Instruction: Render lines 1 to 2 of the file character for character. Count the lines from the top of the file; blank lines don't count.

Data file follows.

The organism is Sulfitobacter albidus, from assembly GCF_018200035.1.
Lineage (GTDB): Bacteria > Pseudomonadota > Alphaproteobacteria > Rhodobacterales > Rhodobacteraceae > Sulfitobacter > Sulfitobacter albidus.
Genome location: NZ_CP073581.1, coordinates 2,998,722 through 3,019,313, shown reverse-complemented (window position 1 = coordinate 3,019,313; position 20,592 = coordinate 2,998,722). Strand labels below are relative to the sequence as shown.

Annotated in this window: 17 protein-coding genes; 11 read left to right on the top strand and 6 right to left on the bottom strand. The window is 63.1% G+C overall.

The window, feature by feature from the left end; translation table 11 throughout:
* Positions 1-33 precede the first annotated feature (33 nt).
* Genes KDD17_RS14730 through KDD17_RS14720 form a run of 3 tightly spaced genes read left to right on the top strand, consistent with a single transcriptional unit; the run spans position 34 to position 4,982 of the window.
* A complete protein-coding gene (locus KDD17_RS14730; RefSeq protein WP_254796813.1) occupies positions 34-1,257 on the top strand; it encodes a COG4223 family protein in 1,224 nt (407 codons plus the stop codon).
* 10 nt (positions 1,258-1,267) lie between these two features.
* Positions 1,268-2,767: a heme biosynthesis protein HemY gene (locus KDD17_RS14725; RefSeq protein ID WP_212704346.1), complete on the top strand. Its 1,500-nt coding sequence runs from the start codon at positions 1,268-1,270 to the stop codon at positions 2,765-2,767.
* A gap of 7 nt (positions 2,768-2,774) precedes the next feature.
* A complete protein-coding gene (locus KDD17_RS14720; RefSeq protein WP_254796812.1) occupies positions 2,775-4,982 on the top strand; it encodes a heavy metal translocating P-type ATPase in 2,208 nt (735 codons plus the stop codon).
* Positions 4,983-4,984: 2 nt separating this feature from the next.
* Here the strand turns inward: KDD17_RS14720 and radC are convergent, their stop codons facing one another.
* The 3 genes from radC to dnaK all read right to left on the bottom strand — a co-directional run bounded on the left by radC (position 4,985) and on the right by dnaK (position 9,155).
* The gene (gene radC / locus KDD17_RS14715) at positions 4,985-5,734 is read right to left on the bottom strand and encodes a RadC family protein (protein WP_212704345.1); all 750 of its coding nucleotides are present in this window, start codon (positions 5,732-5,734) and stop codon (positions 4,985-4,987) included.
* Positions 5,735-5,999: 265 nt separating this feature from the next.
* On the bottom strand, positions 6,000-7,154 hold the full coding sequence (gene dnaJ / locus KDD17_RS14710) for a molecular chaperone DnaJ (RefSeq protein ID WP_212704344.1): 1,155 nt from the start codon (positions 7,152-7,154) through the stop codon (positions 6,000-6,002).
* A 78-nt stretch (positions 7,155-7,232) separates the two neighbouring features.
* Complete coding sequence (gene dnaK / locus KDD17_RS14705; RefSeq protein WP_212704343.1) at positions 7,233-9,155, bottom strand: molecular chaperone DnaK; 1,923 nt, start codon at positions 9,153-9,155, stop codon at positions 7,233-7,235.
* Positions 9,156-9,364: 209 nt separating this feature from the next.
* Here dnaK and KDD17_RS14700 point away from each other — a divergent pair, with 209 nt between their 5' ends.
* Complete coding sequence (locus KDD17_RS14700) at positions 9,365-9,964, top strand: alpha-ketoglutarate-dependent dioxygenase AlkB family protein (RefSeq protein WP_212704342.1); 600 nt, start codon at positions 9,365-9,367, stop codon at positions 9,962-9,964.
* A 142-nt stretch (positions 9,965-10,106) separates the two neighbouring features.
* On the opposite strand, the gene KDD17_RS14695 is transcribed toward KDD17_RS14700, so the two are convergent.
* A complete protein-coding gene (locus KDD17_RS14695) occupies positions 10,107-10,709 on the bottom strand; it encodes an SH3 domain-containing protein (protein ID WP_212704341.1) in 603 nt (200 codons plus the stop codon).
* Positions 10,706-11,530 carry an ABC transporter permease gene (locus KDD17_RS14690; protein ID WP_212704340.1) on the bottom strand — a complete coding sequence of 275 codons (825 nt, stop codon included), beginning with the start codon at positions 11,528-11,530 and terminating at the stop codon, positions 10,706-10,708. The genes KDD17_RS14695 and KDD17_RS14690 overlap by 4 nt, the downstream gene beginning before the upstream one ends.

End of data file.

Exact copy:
The organism is Sulfitobacter albidus, from assembly GCF_018200035.1.
Lineage (GTDB): Bacteria > Pseudomonadota > Alphaproteobacteria > Rhodobacterales > Rhodobacteraceae > Sulfitobacter > Sulfitobacter albidus.